Talking and listening with these gentlemen I continue to gain a better understanding of the anxiety that continues to creep into the American psyche. The unknown change that is approaching us as Americans threatens the good lives that the majority of have enjoyed. Many of us have lived in a prolonged period of general security without want or even need for our basic livelihood. The future is always unknown, but Americans have become accustom to knowing there is bread, shelter, protection as well as Yellow Fin Tuna, Hummer SUVs, gluttonous television entertainment, and cheaply harvested year-round vegetables . Not everyone in our country is afforded all of the above, but the thought of losing any perceived advantage kicks in a primordial survival reaction. It is as if we cannot conceive of things changing for the worse and that we will be woefully unprepared. This is when anxiety mutates into fear; fear of the future, fear of the unknown, fear of the others, fear of your neighbors, fear that swallows you whole. We cannot be lead by fear or we will destroy our grand experiment in governance for the people, by the people. It is a personal responsibility to overcome one's fear, but often requires a hard look in the mirror to know exactly why you are afraid.
As I make my way on this artistic journey, it is really gratifying to have the support of fellow artists like Pat Day and his friend Steady. In some ways I feel like I am out there promoting tolerance & patriotism for a great number of people who don’t want to give in to fear, people who know the importance of our collective evolution as a society, people who really do believe in an America for all. Progress isn’t perfect, but it is paramount and it starts with each one of us choosing respect and love over fear and othering. Many thanks to the guys at “Pat’s Bar & Grill” for the enlightening dialog and welcoming environment. I'll be back!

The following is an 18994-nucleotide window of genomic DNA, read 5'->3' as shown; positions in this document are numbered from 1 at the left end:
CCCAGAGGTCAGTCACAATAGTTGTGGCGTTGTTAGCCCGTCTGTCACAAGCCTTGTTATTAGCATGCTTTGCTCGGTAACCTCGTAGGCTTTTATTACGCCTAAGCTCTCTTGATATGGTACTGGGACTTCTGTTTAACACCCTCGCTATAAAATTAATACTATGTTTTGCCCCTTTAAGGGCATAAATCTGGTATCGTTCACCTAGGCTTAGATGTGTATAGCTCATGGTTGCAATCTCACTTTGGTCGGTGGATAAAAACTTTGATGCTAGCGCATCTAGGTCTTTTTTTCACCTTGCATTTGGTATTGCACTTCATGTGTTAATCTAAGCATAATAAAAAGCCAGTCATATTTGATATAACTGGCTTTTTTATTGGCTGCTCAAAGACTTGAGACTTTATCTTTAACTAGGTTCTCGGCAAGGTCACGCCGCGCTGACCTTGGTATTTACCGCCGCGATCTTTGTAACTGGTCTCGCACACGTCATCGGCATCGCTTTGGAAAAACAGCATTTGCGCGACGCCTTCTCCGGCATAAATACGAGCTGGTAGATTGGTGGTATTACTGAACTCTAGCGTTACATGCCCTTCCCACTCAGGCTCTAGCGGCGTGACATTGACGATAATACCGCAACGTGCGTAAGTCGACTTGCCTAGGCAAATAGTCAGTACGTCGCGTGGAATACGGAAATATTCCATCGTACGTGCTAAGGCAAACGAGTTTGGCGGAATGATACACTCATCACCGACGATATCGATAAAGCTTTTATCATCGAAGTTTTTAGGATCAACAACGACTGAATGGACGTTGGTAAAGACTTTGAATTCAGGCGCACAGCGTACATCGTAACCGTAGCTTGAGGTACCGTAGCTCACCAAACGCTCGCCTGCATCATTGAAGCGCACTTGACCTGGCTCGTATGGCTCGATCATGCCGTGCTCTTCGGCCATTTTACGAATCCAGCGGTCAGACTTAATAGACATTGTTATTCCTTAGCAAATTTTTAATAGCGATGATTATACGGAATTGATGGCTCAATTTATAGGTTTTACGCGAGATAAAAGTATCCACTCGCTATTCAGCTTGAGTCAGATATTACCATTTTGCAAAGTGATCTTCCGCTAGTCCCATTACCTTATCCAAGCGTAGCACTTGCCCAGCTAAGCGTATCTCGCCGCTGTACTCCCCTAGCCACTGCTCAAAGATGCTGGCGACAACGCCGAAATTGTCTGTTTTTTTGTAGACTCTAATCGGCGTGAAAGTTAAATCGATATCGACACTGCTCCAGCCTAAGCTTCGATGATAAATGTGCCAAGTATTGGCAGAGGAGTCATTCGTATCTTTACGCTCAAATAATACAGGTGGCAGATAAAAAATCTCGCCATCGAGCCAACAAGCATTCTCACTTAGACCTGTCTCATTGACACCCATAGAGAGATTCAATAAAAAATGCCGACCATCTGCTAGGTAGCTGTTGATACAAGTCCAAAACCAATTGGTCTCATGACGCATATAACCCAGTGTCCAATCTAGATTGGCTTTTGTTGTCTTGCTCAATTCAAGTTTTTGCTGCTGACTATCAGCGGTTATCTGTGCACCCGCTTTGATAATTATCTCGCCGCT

Today I was generously accepted into the French Broad CoOp farmers market in downtown Asheville. Upon the direction of my hostess, Jane, she knew there was an empty lot, but did not know that Wednesday's was market day. I luckily pulled in before the space was filled with pop-up tents and merchants selling their wares. A quick conversation with the outreach coordinator, Clare, at the CoOp and I was accepted for the day. Many thanks to the great folks at the French Broad CoOp, you made it easy for my art to happen and I thank you!
Downtown Asheville is a crossroads of tourists, locals, and folks coming in town. A cosmopolitan city I surmised, hoping for a wide geographic/demographic input on the flag. Instead, the challenge today was hustling people to engage with the art work. Nothing more than simple location and presence, my flag was back away from the sidewalk of vendors, creating a spanse of 20 feet which many chose not to traverse. This presented a choice of either get out and bark to involve people, or sit back and easily observe who chose to interact. Given the chronically slow syllable lingo of native Asheville hippies, I chose to allow people to interact on their own. It was like....whoa....!.......!!!!......faaaar out....man.